Well, a week on and I’m barely halfway through last week’s stories. I’m sorry to those I didn’t reach; to those I did, I really enjoyed seeing the variety and quality of stories inspired by my snapshot between the corn cars.
This week’s photo comes from Roger Bultot. I have taken to heart Rochelle’s comment about inspiration rather than illustration and gone at least hundreds (possible thousands) of miles away with my story. An explanation follows for those with time and interest, but is intended to be unnecessary if you just want to read the fiction and move on. Comments and critique are always welcome.
The throb of helicopter blades promised salvation: an answer to all our prayers.
They disembarked with bottled water and healthy-looking sandwiches. They brought tents to keep out the weather, warm blankets and waterproof jackets. They gave candy to the kids and asked us to pose for photographs in front of our devastated homes, roads and schools.
They talked of international aid, of the sympathy the pictures would bring: sympathy, cold hard cash and ultimately help. And then they left, taking everything but some empty bottles and a discarded Subway menu.
And we waited again for salvation to come from above.
I know there are journalistic reasons not to interfere – I’ve heard all the arguments that their job is to record not intervene and I get that as far as it goes, but the humanity in me doesn’t. Whenever I see pictures and video taken from disaster sites, I wonder how someone could swoop in (presumably with plenty of provisions for their own safety and comfort), record the scene, and then swoop out again back to the comfort of their own homes and countries.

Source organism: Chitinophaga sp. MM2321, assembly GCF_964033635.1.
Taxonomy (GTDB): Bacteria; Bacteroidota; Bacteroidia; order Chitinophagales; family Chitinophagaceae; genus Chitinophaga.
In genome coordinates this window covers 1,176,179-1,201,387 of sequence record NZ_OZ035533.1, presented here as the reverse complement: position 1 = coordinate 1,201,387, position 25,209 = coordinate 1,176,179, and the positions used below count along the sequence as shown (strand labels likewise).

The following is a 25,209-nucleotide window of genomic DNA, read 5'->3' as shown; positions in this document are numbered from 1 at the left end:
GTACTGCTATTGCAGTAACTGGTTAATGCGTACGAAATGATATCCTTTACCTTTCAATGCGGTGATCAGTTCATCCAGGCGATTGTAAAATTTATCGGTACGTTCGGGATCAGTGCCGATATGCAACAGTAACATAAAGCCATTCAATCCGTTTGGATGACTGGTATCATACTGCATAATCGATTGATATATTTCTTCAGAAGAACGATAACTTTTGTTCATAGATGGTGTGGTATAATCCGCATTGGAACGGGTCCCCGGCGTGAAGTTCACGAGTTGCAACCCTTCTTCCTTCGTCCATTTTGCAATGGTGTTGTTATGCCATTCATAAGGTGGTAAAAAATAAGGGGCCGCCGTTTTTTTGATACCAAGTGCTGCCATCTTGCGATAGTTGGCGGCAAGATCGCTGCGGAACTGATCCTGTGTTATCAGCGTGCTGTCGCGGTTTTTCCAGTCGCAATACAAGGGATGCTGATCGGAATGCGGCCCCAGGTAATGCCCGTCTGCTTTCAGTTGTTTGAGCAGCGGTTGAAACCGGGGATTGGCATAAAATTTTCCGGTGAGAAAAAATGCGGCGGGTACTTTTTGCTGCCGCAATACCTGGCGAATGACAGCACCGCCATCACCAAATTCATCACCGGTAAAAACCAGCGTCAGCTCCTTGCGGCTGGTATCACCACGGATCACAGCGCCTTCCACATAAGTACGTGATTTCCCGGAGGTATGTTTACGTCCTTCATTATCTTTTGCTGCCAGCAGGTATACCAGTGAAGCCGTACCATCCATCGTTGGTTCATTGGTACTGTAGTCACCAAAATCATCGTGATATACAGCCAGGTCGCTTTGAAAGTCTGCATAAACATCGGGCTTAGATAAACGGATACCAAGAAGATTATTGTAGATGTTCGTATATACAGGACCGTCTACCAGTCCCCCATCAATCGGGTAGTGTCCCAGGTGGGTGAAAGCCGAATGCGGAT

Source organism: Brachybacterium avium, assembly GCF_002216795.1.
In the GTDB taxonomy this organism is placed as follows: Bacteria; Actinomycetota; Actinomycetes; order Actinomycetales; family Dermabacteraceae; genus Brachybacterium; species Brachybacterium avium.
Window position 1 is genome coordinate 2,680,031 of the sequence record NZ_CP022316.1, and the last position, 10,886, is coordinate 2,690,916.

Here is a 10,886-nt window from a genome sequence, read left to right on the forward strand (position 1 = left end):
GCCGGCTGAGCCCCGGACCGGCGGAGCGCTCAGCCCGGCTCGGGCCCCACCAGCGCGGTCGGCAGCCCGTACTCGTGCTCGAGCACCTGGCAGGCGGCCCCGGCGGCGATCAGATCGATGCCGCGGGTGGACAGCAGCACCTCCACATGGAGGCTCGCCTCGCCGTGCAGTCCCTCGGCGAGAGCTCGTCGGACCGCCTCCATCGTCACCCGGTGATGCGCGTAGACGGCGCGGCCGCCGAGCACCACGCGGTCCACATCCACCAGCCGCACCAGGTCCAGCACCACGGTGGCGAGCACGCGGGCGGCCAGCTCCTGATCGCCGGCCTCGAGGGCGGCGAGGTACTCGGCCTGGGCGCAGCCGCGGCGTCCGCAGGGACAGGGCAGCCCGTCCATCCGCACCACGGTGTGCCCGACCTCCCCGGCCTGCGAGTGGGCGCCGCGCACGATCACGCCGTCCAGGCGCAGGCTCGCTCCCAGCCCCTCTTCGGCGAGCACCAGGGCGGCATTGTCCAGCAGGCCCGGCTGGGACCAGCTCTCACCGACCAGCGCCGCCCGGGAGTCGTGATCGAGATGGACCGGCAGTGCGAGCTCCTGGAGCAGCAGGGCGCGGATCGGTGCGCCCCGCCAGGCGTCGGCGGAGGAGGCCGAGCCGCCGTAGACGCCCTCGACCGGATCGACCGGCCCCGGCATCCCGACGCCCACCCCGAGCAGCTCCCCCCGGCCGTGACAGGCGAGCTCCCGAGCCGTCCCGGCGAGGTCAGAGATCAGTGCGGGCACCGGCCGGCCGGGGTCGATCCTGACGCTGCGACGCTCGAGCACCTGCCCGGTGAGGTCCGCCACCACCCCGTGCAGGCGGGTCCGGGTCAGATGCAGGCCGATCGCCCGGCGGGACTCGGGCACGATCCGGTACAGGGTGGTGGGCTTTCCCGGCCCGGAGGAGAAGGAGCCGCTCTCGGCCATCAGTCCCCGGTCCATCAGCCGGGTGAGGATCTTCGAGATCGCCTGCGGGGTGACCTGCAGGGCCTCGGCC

I appreciate the irony of my stance – from the safety and comfort of my own armchair I endeavour help by donating exactly because some journalist has been out to the afflicted area and shown me the devastation – but I still wonder whether those early helicopters wouldn’t be more usefully filled with supplies than camera equipment.
Roger’s photo is obviously of a different breed. I have similar thoughts sometimes about photographs of more minor disasters but I also acknowledge that in most cases it is absolutely the right thing for witnesses to stay away and let the professionals do their jobs. No criticism of Roger is implied in my story inspired by his photograph.